PPC Weekly Roundup: The State of Paid Search in Europe and the US

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In this week’s paid search news roundup, Tom Kwei shares some interesting insights into PPC performance in Europe and the US – plus expert tips and techniques from across the web.

Spend Gap Between Desktop and Smartphones Decreasing in US PPC Market

The digital marketing intelligentsia have been heralding 2015 as the year mobile breaks through. And judging by a new report by Marin Software, they may well be right.

The Q4 2014 Performance Marketer’s Benchmark Report shows that US PPC marketers now spend almost as much on smartphones as they do on desktop – smartphones now account for 40.9% of total spend, to desktop’s 50.7%.

Graph showing share of spend by device in Q4 2014 (US market). Source: Marin Software.

The increase in spend signals a growing confidence in the mobile paid search market. And the good news doesn’t stop there. Smartphones also saw a 5.5% increase in clicks, a 4.8% increase in impressions and a 9.6% increase in conversions year-on-year.

Graph showing YoY change in clicks, conversions, spend and impressions by device for Q4 2014. Source: Marin Software.

Paid search click-through rate (CTR) on smartphones and tablets was higher than on desktop but, unsurprisingly, desktops continue to trump mobile devices when it comes to conversions.

UK Advertisers Pays Most for Clicks Amongst Key European Markets

PPC advertisers in the UK are paying higher costs per click (CPCs) than their neighbours in France, Germany and Spain, according to Kenshoo’s latest benchmark report.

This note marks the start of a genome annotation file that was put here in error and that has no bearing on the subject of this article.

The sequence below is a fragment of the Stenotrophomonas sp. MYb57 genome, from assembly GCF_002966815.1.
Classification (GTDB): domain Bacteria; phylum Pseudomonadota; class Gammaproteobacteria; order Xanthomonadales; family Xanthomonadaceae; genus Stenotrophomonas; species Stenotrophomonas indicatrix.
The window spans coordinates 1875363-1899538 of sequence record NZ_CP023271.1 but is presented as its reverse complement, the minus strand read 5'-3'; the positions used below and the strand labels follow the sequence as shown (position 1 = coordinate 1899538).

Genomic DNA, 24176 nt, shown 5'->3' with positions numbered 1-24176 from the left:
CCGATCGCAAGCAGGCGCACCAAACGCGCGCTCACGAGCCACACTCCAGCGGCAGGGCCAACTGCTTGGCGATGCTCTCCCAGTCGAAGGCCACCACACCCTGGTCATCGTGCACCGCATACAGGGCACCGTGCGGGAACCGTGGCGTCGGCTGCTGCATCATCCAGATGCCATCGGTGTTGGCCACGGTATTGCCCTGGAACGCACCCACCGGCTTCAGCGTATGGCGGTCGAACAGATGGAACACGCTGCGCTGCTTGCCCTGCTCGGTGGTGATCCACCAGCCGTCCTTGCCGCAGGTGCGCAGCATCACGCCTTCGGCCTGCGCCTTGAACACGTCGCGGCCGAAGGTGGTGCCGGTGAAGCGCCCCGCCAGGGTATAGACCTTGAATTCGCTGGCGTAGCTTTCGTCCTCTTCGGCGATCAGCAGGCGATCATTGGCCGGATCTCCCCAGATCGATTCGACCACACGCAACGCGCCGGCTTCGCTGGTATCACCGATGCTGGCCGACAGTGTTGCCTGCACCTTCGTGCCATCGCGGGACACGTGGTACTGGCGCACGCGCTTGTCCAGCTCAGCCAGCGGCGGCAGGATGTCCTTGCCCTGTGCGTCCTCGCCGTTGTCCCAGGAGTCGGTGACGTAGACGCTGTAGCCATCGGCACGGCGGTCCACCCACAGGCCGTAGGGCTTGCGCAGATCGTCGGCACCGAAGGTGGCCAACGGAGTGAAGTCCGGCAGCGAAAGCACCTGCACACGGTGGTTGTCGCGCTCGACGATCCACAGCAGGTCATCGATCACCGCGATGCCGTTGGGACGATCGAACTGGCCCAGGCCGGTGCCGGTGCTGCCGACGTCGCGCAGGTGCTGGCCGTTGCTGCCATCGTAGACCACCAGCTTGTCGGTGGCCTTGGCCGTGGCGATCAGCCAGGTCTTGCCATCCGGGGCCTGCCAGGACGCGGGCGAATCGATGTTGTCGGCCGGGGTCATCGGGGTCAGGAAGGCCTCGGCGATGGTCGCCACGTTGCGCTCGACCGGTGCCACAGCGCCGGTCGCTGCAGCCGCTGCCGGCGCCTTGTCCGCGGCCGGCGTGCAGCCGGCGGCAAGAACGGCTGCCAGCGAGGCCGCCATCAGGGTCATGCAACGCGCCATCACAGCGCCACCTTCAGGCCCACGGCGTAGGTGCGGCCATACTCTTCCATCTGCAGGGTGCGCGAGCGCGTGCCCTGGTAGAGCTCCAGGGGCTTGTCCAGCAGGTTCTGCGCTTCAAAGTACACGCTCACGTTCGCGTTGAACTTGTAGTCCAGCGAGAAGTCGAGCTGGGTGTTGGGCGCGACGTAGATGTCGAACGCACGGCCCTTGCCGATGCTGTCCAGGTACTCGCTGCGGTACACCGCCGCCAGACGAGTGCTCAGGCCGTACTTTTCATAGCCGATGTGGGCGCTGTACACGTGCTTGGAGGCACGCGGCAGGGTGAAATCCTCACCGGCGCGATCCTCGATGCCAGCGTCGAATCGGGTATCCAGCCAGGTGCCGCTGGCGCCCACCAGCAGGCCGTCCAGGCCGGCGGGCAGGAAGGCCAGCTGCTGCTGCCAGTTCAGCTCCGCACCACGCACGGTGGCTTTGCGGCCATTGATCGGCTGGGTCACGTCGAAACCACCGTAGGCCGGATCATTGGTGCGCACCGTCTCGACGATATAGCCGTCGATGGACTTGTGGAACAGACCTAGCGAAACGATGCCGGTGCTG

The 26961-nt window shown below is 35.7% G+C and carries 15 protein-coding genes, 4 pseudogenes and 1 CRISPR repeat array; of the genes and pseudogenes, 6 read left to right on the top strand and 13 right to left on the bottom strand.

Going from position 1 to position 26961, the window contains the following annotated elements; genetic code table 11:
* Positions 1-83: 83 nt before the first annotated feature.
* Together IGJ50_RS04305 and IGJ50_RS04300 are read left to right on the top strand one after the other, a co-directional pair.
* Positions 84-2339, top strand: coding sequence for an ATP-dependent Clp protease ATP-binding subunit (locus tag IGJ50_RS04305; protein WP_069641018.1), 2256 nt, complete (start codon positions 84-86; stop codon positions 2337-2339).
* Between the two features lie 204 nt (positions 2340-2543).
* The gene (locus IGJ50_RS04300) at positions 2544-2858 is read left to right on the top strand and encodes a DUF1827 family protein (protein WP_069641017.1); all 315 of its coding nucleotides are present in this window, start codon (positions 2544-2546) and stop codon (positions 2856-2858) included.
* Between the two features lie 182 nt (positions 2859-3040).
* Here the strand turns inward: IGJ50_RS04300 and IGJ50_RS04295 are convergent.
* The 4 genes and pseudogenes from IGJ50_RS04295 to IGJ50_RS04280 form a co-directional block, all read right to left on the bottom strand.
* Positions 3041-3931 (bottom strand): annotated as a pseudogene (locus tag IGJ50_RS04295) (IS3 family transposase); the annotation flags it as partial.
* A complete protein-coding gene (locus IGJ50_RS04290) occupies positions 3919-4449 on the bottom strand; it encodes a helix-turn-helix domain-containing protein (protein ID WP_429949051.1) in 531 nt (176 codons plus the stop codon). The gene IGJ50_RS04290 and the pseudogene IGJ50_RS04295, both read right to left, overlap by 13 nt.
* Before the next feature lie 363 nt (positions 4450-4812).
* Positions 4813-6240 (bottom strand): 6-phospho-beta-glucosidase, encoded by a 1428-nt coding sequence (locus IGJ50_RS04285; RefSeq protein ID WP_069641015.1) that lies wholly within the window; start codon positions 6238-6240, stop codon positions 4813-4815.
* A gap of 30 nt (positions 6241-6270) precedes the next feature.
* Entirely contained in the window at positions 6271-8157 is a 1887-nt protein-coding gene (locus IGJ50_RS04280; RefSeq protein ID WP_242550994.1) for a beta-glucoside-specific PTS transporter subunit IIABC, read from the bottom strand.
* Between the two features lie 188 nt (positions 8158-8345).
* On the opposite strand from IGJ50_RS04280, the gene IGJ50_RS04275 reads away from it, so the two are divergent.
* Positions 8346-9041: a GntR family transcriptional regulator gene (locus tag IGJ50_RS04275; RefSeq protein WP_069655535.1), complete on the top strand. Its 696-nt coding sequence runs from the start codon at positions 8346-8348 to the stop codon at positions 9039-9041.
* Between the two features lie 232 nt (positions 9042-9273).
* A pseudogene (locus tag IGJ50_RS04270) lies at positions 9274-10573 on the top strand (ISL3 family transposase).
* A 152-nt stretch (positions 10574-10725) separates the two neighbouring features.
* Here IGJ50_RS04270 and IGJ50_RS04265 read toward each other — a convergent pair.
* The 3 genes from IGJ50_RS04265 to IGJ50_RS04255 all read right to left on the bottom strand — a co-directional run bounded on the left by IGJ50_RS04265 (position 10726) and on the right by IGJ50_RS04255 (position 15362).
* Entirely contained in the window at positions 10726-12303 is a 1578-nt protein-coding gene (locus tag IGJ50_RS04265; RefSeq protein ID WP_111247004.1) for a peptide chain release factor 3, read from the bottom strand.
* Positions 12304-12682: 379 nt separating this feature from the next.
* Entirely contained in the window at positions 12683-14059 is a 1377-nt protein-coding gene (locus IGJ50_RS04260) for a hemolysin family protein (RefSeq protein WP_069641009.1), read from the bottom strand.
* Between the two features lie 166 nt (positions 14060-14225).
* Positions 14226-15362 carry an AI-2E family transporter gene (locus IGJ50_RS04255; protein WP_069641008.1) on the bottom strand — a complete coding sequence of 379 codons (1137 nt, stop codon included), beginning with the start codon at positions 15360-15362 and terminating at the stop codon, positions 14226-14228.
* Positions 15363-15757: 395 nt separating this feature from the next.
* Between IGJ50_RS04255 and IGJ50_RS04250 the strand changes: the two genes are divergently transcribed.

The typical CPC for paid search ads in the UK stood at €0.50 in Q4 2014, compared to Germany’s €0.46, Spain’s €0.45 and France’s €0.43.

Spain won out on CTR, with an average of 3.8% - more than double Germany’s average of 1.5%. The UK had the second highest CTR of 2.9%, while France trundled along at 2.1%.

The report, Europe, Africa and Middle East (EMEA) Search Advertising Trends, showed positive results throughout the EMEA market, with advertisers driving the same volume of clicks year-on-year, despite impressions dropping 23%.

Graph showing YoY change in impressions and clicks in the EMEA market. Source: Kenshoo.

Top Tips for Optimising AdWords Remarketing Campaigns

Five years after AdWords introduced remarketing, marketers have found numerous ways to glean great results from the advertising medium, says Pauline Jakober at Search Engine Watch.

A man wearing a shirt with the slogan 'Everything you like, I liked five years ago'. Source: jm3 on Flickr.